GENEVA — The United Nations buried a report into rights violations in Afghanistan between 1978 and 2001 that accused Soviets, Islamists and US forces of "atrocities", a Swiss newspaper said on Saturday.
The revelations emerged a day after the UN published a hotly contested report into crimes committed by armed groups in the eastern Democratic Republic Congo at the end of the 1990s.
A UN report "on crimes committed in Afghanistan between April 1978 and December 2001 was deliberately suppressed by the United Nations for political reasons", Le Temps said after obtaining a copy of the 300-page document.
"The famous 'mapping report', which was finalized in December 2004 after a year of work, was supposed to be published in January 2005," the newspaper said. "It was not and, after a succession of other reports, was forgotten."
The report covered the tumultuous period from the military coup in April 1978 through the Soviet invasion, the rise and fall of the Taliban up against the US-led coalition force.
It accused "Soviets, communist chiefs, Islamist militants and even American forces" of having "taken part to varying degrees in atrocities", the newspaper said, citing torture, summary executions, mass rape and the use of child warriors.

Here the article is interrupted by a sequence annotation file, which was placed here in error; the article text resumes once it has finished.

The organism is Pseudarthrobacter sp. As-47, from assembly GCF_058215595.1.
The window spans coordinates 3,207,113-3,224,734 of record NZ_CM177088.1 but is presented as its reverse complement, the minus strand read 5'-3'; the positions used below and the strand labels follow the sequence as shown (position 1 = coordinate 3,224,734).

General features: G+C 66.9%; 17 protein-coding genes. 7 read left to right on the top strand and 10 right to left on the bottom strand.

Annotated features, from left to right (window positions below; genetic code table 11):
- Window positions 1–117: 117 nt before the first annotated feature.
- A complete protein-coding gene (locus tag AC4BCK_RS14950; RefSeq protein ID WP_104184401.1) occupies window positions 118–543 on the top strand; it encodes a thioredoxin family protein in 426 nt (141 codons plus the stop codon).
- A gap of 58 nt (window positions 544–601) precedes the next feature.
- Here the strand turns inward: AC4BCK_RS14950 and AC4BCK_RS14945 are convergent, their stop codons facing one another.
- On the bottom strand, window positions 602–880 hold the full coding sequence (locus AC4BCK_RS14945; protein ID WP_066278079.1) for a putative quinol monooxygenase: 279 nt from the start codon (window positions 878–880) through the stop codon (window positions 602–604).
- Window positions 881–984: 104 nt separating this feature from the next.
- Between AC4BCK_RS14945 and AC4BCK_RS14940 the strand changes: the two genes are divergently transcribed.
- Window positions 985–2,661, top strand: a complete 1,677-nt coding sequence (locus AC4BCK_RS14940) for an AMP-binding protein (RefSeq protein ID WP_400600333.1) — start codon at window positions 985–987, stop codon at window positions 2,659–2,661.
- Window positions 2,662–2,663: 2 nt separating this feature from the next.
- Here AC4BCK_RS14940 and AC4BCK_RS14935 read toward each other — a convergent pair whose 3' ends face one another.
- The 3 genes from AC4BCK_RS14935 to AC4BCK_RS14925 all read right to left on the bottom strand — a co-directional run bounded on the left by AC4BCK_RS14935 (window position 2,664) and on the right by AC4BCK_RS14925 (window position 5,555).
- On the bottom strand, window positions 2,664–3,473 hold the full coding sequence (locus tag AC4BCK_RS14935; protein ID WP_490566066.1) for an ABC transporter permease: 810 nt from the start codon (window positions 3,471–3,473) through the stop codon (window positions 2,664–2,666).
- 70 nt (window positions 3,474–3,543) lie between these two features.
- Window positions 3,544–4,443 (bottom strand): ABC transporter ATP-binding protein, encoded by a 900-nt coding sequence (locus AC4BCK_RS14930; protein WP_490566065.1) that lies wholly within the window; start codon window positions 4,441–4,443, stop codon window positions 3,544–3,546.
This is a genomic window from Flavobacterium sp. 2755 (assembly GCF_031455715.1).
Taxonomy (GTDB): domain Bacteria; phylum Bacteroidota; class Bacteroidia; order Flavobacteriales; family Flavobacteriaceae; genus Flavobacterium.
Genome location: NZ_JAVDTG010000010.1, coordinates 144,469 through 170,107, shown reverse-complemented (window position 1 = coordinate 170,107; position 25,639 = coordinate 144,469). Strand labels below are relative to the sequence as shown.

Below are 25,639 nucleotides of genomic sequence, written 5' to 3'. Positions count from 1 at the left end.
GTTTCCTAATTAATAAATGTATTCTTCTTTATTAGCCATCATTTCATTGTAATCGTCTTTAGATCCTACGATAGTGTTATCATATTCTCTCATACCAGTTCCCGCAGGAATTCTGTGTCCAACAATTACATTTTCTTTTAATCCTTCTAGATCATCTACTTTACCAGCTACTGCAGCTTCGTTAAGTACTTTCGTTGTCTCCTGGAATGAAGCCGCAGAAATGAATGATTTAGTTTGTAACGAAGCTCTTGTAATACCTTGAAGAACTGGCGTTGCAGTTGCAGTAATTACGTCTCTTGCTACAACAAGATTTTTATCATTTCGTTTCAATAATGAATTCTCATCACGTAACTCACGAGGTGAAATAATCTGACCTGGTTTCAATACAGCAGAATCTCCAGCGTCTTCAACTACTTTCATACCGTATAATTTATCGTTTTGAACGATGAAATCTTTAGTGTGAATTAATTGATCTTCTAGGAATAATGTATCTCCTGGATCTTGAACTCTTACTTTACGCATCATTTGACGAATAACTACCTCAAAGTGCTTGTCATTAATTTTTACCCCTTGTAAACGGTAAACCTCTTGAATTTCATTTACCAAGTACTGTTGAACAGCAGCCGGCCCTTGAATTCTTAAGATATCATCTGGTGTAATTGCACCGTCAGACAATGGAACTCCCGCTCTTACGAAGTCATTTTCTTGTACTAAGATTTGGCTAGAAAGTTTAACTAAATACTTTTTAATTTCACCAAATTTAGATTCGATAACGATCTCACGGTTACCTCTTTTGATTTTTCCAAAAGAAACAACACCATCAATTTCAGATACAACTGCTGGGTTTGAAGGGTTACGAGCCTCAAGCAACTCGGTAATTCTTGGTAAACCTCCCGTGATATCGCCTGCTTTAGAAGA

One of the report's three authors, American Barnett Rubin, said that the UN must have decided not to publish it "at the request of (Afghan President Hamid) Karzai because it mentioned people still in the Afghan government", the report said.
But in an email to AFP on Saturday, Rubin added that the report contained previously published material and denied that any "secrets" were being hidden from the public.
"The report was a compilation of previously published reports. It contained no revelations based on new research. Every statement in the report is already part of the public record," Rubin wrote.
"No 'secrets' are being suppressed. The report has been freely available on the Internet for over a year."